While serving in the state Legislature, Rick Kriseman was so repelled by a 2011 bill that prohibited pediatricians from asking any questions about gun use or ownership unless it was relevant to their patients’ care or safety that he filed a bill to repeal it.
Though that proposal went nowhere in the GOP-led Legislature, critics of the bill — dubbed as “docs versus Glocks” — have received the last word on the issue, after a federal judge struck down the law last month.
Governor Rick Scott has now approved a deal to pay $1.1 million in legal fees to groups that successfully challenged the NRA-backed Florida law, and Kriseman says that money should come from the lawmakers who supported the law, not Florida taxpayers.
“The NRA-owned politicians in Tallahassee, not Florida taxpayers, should be forced to pay these legal fees,” Kriseman told FloridaPolitics.com Tuesday.
Kriseman served in the state Legislature representing St. Petersburg and other parts of Southern Pinellas County from 2006-2012. He opted not to run for re-election in 2012, and instead focused on the 2013 St. Petersburg mayoral contest, where he defeated incumbent Bill Foster. He is now running in a contested re-election battle this summer.
The Firearms Owners’ Privacy Act, as the bill was officially called, was enormously controversial from the time it was introduced during the 2011 legislative session in Tallahassee. Supporters said it was a reaction to a handful of highly publicized cases, including an incident in which a health professional privately asked children if their mother owned guns and an Ocala pediatrician who, in 2010, dropped a patient after she called his query about her gun ownership an invasion of privacy.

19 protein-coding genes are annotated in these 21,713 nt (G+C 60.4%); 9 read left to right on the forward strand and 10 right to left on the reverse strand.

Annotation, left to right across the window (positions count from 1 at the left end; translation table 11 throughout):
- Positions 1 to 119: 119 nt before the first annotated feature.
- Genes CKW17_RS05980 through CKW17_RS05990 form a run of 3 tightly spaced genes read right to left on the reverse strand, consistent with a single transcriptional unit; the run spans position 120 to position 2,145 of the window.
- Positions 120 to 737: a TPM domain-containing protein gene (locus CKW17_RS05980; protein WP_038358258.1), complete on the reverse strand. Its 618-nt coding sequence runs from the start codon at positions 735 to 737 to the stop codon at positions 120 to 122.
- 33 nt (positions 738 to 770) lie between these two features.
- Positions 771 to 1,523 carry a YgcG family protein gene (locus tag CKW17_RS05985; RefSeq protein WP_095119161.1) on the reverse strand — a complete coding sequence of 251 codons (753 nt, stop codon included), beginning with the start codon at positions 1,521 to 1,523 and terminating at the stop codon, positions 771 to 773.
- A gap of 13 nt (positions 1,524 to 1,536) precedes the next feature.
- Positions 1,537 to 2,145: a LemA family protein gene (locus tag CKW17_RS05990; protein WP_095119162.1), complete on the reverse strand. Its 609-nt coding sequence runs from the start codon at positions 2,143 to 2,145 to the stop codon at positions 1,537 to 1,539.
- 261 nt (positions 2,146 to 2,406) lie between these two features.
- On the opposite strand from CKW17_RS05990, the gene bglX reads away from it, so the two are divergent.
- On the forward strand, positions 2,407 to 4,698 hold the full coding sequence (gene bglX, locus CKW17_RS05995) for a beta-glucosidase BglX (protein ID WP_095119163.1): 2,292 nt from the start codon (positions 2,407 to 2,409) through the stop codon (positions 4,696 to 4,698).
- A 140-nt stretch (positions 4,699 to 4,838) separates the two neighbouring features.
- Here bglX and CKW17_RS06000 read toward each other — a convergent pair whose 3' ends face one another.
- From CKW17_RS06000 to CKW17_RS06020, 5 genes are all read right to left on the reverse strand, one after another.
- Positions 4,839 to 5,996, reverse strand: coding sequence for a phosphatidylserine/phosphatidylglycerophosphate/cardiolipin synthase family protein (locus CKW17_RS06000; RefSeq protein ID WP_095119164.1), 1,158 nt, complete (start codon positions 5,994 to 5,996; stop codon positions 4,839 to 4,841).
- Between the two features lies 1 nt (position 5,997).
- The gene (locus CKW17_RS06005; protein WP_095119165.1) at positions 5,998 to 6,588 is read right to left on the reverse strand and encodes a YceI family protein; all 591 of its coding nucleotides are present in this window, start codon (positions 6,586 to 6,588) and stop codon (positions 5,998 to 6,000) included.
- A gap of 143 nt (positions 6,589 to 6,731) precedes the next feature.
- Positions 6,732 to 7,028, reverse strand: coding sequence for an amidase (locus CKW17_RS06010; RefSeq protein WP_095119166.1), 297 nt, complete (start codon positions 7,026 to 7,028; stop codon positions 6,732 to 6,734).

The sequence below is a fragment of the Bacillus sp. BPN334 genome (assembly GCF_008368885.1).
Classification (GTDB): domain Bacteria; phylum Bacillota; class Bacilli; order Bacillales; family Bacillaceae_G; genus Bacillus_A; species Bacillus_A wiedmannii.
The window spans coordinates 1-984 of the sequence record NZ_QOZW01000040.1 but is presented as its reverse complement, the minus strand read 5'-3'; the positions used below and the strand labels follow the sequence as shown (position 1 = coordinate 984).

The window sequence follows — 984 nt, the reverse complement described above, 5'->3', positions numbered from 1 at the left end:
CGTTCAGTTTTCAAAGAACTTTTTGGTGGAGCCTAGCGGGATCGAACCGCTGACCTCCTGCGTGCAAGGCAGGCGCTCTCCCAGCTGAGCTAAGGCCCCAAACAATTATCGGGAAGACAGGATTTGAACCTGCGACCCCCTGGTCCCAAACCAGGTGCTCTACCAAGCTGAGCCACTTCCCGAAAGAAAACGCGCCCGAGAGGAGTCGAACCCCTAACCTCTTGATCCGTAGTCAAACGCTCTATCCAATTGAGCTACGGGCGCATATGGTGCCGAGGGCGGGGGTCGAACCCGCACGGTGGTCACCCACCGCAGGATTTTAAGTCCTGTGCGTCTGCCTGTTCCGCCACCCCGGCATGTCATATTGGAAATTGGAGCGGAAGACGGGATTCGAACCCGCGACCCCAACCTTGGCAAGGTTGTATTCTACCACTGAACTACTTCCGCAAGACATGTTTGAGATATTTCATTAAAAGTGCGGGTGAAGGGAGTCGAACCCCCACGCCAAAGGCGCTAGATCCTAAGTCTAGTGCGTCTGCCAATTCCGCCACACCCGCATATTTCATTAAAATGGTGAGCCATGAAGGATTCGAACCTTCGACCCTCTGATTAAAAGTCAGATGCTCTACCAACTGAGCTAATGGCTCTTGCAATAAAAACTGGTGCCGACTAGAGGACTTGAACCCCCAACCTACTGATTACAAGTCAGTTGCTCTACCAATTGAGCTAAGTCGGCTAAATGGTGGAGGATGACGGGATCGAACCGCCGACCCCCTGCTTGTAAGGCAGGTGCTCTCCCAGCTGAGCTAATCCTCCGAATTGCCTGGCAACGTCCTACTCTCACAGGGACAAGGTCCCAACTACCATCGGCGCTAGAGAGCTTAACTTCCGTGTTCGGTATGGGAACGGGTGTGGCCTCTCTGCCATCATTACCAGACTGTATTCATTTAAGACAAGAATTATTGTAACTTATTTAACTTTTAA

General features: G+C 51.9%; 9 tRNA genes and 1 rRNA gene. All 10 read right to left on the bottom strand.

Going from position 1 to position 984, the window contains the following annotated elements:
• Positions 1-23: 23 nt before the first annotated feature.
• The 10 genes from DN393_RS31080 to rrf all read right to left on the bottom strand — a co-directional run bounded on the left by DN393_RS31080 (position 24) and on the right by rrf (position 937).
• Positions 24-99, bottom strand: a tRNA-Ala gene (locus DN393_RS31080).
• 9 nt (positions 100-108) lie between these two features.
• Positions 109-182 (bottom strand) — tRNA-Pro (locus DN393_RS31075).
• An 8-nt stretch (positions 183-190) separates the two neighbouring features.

Shortly after it was passed in the Legislature, doctors challenged it in court.
“Each year, Florida children are harmed when they or other children gain access to firearms that have not been stored properly,” said the 2011 suit. The case, which became known as “Doc vs Glocks,” wound its way from the state to the federal court system over the course of six years.
In February, the U.S. Court of Appeals for the 11th Circuit in Atlanta ruled that the matter was not one of the Second Amendment, which protects the right to bear arms, but the First. The court ruled in a 10 to 1 decision that the law infringed upon doctors’ freedom of speech.
At the time he filed his bill, Kriseman called his Republican colleagues who supported the bill in the legislature as being “hypocritical,” declaring such a law is antithetical to traditional conservative concerns about excessive government regulations and government involvement in health care.
Ropes & Gray, one of the law firms on the case that will receive legal fees, immediately announced it would donate $100,000 of its fee award to the Brady Center to Prevent Gun Violence, enabling the center to “expand its initiatives to protect children from the risks posed by guns,” the release said.
“Florida taxpayers just paid $1.1 million because of the gun industry’s unconstitutional, anti-truth agenda designed to increase gun sales at any cost — including children’s lives,” said Brady Center president Dan Gross in a statement.
“Physicians have a critical role to play in preventing these deaths by talking to patients about the true dangers of guns in the home, and we will not allow their voices to be silenced by the gun industry,” he added. “This award is a message to states to think twice before enacting or defending laws that put lives at risk just to boost the gun industry’s bottom line.”